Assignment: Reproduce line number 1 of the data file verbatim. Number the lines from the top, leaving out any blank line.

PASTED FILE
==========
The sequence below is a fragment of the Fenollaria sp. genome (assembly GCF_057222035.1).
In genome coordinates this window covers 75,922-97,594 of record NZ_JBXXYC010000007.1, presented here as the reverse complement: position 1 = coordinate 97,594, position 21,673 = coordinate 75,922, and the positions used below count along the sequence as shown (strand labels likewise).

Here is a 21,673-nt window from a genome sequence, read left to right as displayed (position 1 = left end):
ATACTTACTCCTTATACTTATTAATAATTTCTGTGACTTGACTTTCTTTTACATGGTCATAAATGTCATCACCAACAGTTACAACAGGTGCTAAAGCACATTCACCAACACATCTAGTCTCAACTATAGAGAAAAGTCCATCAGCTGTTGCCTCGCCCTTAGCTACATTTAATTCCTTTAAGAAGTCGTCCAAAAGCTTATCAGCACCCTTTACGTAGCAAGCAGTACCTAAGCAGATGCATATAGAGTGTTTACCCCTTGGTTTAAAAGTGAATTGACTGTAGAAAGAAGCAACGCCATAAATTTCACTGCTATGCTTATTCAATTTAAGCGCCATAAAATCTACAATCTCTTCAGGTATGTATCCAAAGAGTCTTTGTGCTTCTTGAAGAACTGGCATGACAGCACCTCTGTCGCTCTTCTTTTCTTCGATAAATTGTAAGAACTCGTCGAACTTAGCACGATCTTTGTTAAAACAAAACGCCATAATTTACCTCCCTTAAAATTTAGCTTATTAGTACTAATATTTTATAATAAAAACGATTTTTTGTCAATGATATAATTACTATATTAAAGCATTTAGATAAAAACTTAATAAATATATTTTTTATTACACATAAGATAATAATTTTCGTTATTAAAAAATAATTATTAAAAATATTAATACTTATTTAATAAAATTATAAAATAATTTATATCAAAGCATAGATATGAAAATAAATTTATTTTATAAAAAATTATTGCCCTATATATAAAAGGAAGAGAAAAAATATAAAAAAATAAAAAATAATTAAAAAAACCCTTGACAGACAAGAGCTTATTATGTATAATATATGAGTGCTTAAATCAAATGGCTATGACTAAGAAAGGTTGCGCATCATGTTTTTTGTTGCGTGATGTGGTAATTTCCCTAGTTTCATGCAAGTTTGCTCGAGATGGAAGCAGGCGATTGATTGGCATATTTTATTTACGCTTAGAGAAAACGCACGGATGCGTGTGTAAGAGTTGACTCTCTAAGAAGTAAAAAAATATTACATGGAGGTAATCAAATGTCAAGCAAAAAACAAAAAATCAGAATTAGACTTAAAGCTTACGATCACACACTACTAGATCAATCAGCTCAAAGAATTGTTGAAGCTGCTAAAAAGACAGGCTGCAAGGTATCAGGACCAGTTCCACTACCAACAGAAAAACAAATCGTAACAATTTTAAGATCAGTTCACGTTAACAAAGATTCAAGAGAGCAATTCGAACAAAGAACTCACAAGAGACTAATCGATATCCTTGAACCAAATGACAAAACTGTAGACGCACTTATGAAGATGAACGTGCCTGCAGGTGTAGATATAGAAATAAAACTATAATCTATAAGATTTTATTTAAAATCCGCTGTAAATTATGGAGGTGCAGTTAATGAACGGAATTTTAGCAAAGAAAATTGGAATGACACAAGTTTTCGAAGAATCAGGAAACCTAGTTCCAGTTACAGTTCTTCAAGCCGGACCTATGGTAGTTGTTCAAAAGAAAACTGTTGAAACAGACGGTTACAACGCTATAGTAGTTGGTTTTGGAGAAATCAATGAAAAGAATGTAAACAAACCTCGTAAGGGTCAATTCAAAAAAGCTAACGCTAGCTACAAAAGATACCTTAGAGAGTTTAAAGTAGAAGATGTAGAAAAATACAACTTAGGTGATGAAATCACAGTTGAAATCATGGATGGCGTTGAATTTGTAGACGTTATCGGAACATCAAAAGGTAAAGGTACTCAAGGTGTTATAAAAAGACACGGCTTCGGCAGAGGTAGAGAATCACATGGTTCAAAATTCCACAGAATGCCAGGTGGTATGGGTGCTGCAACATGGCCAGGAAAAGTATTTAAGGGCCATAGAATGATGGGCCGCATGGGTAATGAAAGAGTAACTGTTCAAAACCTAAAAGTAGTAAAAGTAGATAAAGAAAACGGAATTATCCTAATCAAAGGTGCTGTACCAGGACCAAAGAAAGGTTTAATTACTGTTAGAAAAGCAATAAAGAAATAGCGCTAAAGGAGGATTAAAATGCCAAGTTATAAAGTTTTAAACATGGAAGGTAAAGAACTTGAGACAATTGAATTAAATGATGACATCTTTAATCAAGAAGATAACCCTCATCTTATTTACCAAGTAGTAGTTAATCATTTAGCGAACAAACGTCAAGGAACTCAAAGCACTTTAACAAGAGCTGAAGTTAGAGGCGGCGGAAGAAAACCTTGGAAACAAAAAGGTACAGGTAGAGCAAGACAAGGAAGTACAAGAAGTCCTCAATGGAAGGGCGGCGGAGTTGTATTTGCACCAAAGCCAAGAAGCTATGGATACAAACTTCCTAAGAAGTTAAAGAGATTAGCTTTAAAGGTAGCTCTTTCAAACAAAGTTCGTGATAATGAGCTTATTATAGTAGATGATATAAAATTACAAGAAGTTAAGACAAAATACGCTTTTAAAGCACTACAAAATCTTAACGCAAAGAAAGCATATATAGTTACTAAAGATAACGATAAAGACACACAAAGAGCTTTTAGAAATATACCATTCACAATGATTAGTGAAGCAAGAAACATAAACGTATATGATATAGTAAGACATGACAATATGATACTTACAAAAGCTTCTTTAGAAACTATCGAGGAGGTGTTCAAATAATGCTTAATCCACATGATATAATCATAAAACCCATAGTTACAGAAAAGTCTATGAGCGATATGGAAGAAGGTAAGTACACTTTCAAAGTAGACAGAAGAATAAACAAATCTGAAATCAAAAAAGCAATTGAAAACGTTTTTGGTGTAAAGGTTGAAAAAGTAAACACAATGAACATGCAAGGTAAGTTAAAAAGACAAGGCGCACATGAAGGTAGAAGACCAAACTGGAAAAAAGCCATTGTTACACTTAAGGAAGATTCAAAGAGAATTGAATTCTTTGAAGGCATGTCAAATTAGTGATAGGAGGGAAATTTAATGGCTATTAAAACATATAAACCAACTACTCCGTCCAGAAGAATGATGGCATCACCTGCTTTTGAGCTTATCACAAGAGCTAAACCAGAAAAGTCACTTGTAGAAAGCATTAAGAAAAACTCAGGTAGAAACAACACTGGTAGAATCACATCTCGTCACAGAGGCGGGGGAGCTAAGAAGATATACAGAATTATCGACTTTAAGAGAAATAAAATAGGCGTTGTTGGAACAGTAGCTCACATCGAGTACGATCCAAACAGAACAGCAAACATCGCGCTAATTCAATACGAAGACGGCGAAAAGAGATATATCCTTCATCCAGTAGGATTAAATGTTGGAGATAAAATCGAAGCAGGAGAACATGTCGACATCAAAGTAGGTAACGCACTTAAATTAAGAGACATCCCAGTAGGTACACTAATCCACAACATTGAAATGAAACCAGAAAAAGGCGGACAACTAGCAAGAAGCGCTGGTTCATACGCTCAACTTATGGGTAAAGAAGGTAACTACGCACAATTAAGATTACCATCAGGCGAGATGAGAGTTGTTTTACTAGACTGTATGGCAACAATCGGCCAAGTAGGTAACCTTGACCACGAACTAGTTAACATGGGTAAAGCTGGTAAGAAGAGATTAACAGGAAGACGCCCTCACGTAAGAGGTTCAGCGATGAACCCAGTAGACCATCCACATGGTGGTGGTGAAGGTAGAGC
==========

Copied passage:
The sequence below is a fragment of the Fenollaria sp. genome (assembly GCF_057222035.1).